Workers ransacked offices at a French car parts factory today in a protest over job losses.
They smashed windows and destroyed equipment at the Clairoix plant and local government offices in nearby Compiegne.
Their reaction to a ruling by a French court that the factory’s planned closure next year by German owners Continental was legal prompted new concern about increasingly violent French worker protests.
Today managers distributed leaflets reading: “We have no other choice but to suspend production as well as the whole of the site’s activities until further notice.”
French government officials condemned the workers’ rampage.
Budget Minister Eric Woerth called the vandalism at the regional administration “unacceptable”.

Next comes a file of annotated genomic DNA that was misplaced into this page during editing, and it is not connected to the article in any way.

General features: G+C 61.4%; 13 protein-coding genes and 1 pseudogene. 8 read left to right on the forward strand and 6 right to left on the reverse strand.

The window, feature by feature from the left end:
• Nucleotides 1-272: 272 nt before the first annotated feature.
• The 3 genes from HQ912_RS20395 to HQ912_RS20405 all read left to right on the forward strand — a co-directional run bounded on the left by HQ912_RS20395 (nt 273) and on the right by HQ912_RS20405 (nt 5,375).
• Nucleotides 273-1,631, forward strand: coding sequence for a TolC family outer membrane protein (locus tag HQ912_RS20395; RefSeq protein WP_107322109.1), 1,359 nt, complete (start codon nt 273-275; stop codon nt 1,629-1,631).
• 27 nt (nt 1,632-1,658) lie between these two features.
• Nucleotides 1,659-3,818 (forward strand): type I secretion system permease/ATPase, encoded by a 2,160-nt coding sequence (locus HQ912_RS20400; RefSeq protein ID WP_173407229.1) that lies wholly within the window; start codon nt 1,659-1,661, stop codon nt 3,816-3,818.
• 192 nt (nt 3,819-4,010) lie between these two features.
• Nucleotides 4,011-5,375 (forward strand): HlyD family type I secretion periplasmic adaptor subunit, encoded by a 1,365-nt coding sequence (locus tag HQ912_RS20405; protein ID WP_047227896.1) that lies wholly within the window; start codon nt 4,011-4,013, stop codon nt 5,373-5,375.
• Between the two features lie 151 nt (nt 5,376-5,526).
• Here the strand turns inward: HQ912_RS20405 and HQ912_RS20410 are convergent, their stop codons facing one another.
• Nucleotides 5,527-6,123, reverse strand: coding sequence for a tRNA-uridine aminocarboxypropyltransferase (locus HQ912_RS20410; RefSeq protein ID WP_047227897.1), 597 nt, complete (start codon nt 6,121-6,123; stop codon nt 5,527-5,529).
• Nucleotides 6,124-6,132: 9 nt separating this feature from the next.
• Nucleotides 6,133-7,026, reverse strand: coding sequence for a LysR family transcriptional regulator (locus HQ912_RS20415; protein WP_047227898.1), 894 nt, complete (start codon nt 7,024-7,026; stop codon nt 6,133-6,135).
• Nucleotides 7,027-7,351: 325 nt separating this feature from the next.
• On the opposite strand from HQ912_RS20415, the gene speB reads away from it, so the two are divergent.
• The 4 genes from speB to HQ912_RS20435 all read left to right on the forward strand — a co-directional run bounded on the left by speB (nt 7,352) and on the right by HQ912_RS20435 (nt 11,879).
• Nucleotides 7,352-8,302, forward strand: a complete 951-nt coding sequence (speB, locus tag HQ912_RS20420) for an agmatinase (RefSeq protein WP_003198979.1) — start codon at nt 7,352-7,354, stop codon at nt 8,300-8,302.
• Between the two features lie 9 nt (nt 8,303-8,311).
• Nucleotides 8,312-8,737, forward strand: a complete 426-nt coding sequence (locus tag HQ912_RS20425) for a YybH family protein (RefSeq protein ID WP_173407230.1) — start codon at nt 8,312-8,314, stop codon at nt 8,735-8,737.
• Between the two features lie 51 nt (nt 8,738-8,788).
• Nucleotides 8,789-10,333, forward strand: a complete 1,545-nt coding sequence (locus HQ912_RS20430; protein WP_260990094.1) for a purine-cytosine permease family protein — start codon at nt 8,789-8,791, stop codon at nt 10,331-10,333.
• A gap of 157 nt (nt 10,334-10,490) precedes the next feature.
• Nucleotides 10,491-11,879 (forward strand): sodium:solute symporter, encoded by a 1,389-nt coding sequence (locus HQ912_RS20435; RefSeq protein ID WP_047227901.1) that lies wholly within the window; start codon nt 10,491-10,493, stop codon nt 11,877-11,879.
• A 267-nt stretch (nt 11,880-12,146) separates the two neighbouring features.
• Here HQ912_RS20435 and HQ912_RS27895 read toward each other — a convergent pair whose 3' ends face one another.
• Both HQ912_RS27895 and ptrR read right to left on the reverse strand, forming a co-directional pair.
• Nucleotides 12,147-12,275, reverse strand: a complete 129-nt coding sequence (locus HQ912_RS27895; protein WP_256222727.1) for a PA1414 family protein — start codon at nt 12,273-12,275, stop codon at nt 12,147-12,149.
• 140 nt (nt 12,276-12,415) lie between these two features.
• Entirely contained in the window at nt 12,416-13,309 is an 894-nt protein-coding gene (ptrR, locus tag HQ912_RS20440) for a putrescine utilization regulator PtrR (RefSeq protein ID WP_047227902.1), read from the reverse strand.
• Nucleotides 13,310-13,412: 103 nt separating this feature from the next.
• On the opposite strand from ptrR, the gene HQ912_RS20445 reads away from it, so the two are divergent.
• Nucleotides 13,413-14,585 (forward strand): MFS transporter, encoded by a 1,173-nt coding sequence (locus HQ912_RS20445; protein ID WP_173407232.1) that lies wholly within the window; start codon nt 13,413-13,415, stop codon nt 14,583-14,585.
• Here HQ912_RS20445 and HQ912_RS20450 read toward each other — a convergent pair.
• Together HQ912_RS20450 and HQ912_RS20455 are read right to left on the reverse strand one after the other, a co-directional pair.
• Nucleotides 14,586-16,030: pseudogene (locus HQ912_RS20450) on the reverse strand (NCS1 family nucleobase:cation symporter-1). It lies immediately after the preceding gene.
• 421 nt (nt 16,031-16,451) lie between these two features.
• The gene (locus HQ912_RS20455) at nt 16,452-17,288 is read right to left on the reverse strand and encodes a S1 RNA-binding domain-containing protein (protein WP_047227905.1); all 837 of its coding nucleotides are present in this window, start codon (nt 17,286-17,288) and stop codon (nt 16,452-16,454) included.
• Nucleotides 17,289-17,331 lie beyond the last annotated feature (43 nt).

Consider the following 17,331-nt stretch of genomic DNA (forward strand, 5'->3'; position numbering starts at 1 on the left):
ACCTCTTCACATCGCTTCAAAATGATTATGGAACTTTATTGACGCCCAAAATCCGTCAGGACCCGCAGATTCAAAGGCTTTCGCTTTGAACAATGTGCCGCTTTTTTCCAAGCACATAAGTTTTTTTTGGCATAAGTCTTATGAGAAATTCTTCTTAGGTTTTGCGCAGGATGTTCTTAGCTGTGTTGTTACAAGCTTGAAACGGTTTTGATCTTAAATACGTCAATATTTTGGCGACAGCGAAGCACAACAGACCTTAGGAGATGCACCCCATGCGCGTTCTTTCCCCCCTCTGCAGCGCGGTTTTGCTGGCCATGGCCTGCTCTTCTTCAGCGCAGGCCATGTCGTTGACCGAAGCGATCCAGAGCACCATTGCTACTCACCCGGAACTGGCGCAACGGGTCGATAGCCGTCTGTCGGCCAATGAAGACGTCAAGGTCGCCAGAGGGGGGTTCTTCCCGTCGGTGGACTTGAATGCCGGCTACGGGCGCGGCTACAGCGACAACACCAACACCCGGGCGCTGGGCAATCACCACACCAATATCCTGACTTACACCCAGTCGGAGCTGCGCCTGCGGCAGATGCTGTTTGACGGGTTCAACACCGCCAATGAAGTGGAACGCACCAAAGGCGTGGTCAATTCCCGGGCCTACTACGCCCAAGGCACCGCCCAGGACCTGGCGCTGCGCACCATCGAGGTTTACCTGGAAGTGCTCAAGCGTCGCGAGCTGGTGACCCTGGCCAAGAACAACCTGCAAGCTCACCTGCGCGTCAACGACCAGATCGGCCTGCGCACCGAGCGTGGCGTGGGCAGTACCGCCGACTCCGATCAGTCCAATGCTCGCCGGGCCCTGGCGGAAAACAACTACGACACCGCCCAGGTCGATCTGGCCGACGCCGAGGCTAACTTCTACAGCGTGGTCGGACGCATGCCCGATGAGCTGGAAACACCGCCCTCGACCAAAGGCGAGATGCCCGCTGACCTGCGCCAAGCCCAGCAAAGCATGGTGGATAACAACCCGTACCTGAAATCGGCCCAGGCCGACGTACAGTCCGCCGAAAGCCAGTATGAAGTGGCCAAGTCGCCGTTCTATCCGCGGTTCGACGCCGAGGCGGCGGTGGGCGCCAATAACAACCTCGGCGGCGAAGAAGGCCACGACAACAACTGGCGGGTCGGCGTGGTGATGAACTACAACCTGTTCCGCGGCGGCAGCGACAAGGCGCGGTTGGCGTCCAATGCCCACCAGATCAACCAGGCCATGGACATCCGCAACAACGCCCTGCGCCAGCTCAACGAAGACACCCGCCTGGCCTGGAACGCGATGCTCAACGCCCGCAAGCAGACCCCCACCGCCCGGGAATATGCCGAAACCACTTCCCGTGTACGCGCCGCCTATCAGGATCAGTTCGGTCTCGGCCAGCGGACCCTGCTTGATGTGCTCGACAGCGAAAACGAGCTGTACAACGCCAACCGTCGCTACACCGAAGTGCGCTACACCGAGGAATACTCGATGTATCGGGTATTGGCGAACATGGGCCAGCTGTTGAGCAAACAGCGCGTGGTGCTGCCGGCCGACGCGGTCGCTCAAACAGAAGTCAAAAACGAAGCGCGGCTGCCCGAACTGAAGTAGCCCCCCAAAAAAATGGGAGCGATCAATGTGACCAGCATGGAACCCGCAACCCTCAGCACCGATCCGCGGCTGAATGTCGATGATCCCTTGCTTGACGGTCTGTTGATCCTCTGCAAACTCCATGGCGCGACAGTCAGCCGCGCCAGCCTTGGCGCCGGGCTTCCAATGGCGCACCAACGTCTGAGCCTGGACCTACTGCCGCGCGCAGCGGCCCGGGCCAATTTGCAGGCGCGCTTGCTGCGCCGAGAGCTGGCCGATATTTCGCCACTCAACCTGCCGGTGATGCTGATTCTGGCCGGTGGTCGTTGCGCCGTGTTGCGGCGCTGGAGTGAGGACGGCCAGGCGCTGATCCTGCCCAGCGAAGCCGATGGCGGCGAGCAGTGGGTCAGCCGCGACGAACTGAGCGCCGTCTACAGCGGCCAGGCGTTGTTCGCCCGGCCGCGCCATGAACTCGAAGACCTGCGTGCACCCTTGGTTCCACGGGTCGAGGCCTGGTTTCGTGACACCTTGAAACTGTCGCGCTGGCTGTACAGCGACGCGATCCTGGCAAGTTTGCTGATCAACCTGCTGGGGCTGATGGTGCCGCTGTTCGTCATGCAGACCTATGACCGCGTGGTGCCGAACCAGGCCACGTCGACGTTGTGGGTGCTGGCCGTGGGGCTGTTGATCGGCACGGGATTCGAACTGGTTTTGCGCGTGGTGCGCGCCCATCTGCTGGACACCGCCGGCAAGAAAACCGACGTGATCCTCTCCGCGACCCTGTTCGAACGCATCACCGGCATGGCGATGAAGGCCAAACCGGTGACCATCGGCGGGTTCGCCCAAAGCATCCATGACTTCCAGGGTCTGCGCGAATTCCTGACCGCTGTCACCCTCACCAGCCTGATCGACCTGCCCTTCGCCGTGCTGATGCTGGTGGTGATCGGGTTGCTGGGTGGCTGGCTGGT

“To go ransack the state’s property when the state is the only recourse for all of these employees, it’s rather paradoxical. This needs to stop,” he said.
The French government has promised to mediate labour negotiations at the Clairoix site over conditions of the closure.
Continental workers have drawn nationwide attention, meeting with top government officials at the presidential palace, burning tyres in the streets of the capital and leading weeks of protests.
Their actions are part of a wave of increasingly radical employee actions to fight redundancies and cutbacks prompted by France’s worst economic performance in 30 years. Workers have held managers hostage and blocked production at sites around the country.
Yesterday workers in south-west France released two bosses held for two days over plans to shut a subsidiary of American automotive company Molex.
French Prime Minister Francois Fillon criticised what he called a small minority of “very violent” workers who are hijacking peaceful union mediation efforts.